1922 Committee

1922 Committee

In British politics, the 1922 Committee is a committee of Conservative Members of Parliament. Voting membership is limited to backbench MPs although frontbench Conservative MPs have an open invitation to attend meetings. While the party was in opposition, frontbench MPs other than the party leader could also attend its meetings. The Committee meets every week while Parliament is in session, and provides a way for Conservative backbenchers to determine their views independently of frontbenchers, as well as playing an important role in the choosing of the party leader.


Committee constitutional matters

The 1922 Committee has an 18-member executive committee, the chairman of which must oversee any election of a new party leader, or any vote of confidence in respect of the current one; such a vote can be triggered by 15 percent of Conservative MPs writing a letter to the chairman asking for such a vote. This process was invoked most recently on 28 October 2003, when 25 MPs requested a vote of confidence in party leader Iain Duncan Smith by writing to the chairman, Sir Michael Spicer. Duncan Smith lost the vote the next day.


The committee was formed in 1923, but takes its name from the 1922 general election. Contrary to popular belief, it does not stem from the famous 1922 meeting in which Conservative MPs successfully demanded that the party withdraw from the coalition government of David Lloyd George.[1] The resolution passed at the meeting triggered a general election which the Conservative Party won; the many new Conservative MPs who were elected for the first time formed the 'Conservative Private Members' Committee' to discuss and influence political events. Hence the MPs who founded the Committee were not the ones who had taken the decision to break up the Coalition government. After the 1923 and 1924 elections the membership expanded as more new Conservative MPs were elected, and in 1926 all backbench members were invited to become members.[2]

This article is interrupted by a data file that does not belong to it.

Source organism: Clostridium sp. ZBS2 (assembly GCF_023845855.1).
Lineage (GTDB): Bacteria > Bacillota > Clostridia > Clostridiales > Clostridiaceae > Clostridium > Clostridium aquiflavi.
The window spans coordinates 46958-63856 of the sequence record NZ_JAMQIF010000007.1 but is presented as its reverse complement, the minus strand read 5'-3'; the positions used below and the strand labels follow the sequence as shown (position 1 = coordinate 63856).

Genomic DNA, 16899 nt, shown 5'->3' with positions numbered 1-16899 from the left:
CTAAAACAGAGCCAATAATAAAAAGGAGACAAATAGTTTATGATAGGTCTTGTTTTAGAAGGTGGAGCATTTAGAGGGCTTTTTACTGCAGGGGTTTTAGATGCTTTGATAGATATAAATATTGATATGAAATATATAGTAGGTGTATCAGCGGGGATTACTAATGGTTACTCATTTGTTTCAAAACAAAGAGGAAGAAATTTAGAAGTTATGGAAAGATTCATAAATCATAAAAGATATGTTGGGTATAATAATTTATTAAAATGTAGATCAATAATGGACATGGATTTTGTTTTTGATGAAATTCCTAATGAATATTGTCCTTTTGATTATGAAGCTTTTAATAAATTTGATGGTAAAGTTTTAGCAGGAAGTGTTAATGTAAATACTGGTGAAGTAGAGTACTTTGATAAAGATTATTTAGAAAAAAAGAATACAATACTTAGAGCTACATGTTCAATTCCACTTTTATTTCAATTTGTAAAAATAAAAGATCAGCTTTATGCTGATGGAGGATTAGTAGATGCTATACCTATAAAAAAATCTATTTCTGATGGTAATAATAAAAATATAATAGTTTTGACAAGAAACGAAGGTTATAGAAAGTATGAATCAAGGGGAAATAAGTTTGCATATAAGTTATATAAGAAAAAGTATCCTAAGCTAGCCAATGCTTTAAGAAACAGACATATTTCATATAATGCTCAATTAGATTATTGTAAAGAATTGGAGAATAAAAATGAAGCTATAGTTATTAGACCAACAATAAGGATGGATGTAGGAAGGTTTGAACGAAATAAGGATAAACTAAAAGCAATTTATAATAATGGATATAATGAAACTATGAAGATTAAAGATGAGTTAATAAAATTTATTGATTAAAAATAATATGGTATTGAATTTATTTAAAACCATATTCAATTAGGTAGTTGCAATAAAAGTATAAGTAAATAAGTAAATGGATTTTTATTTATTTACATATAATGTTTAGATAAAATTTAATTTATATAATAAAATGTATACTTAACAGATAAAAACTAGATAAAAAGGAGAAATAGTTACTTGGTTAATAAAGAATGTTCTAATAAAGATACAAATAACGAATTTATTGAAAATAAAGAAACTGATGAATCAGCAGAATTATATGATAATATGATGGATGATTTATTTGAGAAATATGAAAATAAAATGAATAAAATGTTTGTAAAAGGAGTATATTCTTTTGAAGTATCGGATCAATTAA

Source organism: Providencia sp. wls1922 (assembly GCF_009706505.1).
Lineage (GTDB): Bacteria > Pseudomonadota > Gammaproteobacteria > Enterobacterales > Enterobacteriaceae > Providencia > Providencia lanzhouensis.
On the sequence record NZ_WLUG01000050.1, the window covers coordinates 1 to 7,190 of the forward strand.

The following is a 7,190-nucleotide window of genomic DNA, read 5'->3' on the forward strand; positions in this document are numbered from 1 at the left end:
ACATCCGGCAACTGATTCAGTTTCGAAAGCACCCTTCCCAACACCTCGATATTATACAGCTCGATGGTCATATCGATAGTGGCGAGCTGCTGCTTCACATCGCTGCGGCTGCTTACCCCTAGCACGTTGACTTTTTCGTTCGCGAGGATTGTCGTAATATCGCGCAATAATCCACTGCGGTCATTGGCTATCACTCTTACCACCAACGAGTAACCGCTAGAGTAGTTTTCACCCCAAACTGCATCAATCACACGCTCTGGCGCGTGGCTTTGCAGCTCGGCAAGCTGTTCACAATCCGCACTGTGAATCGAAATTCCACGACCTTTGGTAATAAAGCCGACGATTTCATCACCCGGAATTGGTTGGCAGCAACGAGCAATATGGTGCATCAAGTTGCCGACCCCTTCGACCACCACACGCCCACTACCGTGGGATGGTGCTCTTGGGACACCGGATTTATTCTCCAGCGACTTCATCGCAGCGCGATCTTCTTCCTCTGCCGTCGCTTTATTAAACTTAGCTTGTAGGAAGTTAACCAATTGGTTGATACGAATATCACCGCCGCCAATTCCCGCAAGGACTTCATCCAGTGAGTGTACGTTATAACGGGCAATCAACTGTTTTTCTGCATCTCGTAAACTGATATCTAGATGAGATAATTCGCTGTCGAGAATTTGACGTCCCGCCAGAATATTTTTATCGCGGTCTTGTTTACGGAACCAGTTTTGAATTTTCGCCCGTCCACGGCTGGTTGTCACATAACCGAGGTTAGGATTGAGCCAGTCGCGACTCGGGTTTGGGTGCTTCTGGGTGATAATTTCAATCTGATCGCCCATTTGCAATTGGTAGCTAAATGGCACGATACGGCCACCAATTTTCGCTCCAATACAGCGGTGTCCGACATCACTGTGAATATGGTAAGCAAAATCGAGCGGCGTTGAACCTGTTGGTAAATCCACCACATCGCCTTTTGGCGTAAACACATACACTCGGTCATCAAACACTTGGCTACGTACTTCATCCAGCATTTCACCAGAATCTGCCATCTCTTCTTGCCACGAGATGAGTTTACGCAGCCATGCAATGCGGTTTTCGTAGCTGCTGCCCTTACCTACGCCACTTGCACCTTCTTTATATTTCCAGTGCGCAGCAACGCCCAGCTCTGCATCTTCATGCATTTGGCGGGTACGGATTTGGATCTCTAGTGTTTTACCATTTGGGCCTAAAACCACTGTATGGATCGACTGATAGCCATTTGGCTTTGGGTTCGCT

Under David Cameron

On 19 May 2010, shortly after the formation of a coalition government between the Conservative and Liberal Democrat parties, the party leader and newly-appointed Prime Minister, David Cameron, suggested altering the 1922 Committee to include ministers (frontbenchers) in the decision making process, angering some backbench MPs.[3] On 20 May 2010, the 1922 Committee members voted to approve the change, with 168 votes in favour and 118 against. Many backbench party members did criticise the move and voted against it, whilst Ministers had deemed it necessary to continue operating the party during its membership of a coalition government.[4] However, it was revealed shortly after the vote that whilst frontbenchers would be able to attend meetings of the Committee, it would continue that only backbenchers would be able to vote for its officers and executive committee.[5]

With both backbenchers and frontbenchers able to attend meetings, the 1922 Committee now encompasses all sitting Conservative members of the House of Commons, although frontbench members attend by invitation and cannot participate in elections and is similar to the Parliamentary Labour Party.

In July, 2011, after addressing the House of Commons in the wake of James and Rupert Murdoch's parliamentary testimony in the News International phone hacking scandal, Cameron was reported to have been received enthusiastically by the Committee, later that night.[6] Another report on that show of support, however, noted that "reporters ... outside" were a probably intended audience for the show and that Cameron's support amongst Tories was still at least to some degree shaken by the News International-related events. "Many [party members in Commons] complain," according to the reporter without naming names, "that they cannot use the 1922 Committee ... without being briefed against for doing so."[7]

Current members

The full 1922 committee membership (February 2011).[8] comprises:

Former members




External links

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